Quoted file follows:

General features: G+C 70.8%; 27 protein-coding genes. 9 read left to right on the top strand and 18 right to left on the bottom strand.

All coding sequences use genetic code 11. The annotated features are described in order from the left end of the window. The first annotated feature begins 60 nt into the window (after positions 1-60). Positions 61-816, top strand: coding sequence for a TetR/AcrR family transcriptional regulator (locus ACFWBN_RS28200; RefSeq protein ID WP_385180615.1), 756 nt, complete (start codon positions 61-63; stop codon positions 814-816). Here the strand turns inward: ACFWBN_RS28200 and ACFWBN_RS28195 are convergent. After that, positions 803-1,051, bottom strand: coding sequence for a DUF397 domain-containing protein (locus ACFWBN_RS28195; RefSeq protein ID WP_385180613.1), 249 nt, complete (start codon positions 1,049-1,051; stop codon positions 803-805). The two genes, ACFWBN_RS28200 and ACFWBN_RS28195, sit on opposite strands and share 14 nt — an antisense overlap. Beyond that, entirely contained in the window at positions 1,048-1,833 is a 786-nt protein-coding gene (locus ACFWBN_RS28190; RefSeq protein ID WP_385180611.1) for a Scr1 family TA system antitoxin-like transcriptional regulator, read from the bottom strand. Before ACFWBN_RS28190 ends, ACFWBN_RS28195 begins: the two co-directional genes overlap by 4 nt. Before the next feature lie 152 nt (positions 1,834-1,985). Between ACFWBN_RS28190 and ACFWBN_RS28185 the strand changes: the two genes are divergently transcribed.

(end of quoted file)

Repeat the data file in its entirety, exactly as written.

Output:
General features: G+C 70.8%; 27 protein-coding genes. 9 read left to right on the top strand and 18 right to left on the bottom strand.

All coding sequences use genetic code 11. The annotated features are described in order from the left end of the window. The first annotated feature begins 60 nt into the window (after positions 1-60). Positions 61-816, top strand: coding sequence for a TetR/AcrR family transcriptional regulator (locus ACFWBN_RS28200; RefSeq protein ID WP_385180615.1), 756 nt, complete (start codon positions 61-63; stop codon positions 814-816). Here the strand turns inward: ACFWBN_RS28200 and ACFWBN_RS28195 are convergent. After that, positions 803-1,051, bottom strand: coding sequence for a DUF397 domain-containing protein (locus ACFWBN_RS28195; RefSeq protein ID WP_385180613.1), 249 nt, complete (start codon positions 1,049-1,051; stop codon positions 803-805). The two genes, ACFWBN_RS28200 and ACFWBN_RS28195, sit on opposite strands and share 14 nt — an antisense overlap. Beyond that, entirely contained in the window at positions 1,048-1,833 is a 786-nt protein-coding gene (locus ACFWBN_RS28190; RefSeq protein ID WP_385180611.1) for a Scr1 family TA system antitoxin-like transcriptional regulator, read from the bottom strand. Before ACFWBN_RS28190 ends, ACFWBN_RS28195 begins: the two co-directional genes overlap by 4 nt. Before the next feature lie 152 nt (positions 1,834-1,985). Between ACFWBN_RS28190 and ACFWBN_RS28185 the strand changes: the two genes are divergently transcribed.